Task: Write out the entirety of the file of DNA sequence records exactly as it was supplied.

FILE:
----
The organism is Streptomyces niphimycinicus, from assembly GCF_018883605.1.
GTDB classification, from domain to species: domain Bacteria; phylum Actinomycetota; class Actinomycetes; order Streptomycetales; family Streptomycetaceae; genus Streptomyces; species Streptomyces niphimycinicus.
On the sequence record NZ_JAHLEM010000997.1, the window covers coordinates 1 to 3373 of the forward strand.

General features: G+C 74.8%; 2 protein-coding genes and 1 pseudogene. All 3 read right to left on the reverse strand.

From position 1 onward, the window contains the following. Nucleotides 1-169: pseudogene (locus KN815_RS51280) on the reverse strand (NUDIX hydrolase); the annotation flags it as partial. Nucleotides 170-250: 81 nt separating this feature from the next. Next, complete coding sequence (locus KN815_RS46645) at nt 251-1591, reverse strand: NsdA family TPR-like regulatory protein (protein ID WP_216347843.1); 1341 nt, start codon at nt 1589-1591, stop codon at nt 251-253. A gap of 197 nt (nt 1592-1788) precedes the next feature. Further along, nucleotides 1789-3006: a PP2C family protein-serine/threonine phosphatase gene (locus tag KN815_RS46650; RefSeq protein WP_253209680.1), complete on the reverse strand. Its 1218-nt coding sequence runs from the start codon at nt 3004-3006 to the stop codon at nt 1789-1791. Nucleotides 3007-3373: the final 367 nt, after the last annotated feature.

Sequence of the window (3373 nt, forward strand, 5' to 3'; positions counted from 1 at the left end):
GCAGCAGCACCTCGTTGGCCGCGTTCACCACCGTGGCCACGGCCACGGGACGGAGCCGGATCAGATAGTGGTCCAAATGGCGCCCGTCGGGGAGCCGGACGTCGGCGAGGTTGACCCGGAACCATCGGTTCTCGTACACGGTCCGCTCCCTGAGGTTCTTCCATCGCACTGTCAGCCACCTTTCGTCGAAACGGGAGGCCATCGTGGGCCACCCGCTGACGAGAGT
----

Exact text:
The organism is Streptomyces niphimycinicus, from assembly GCF_018883605.1.
GTDB classification, from domain to species: domain Bacteria; phylum Actinomycetota; class Actinomycetes; order Streptomycetales; family Streptomycetaceae; genus Streptomyces; species Streptomyces niphimycinicus.
On the sequence record NZ_JAHLEM010000997.1, the window covers coordinates 1 to 3373 of the forward strand.

General features: G+C 74.8%; 2 protein-coding genes and 1 pseudogene. All 3 read right to left on the reverse strand.

From position 1 onward, the window contains the following. Nucleotides 1-169: pseudogene (locus KN815_RS51280) on the reverse strand (NUDIX hydrolase); the annotation flags it as partial. Nucleotides 170-250: 81 nt separating this feature from the next. Next, complete coding sequence (locus KN815_RS46645) at nt 251-1591, reverse strand: NsdA family TPR-like regulatory protein (protein ID WP_216347843.1); 1341 nt, start codon at nt 1589-1591, stop codon at nt 251-253. A gap of 197 nt (nt 1592-1788) precedes the next feature. Further along, nucleotides 1789-3006: a PP2C family protein-serine/threonine phosphatase gene (locus tag KN815_RS46650; RefSeq protein WP_253209680.1), complete on the reverse strand. Its 1218-nt coding sequence runs from the start codon at nt 3004-3006 to the stop codon at nt 1789-1791. Nucleotides 3007-3373: the final 367 nt, after the last annotated feature.

Sequence of the window (3373 nt, forward strand, 5' to 3'; positions counted from 1 at the left end):
GCAGCAGCACCTCGTTGGCCGCGTTCACCACCGTGGCCACGGCCACGGGACGGAGCCGGATCAGATAGTGGTCCAAATGGCGCCCGTCGGGGAGCCGGACGTCGGCGAGGTTGACCCGGAACCATCGGTTCTCGTACACGGTCCGCTCCCTGAGGTTCTTCCATCGCACTGTCAGCCACCTTTCGTCGAAACGGGAGGCCATCGTGGGCCACCCGCTGACGAGAGT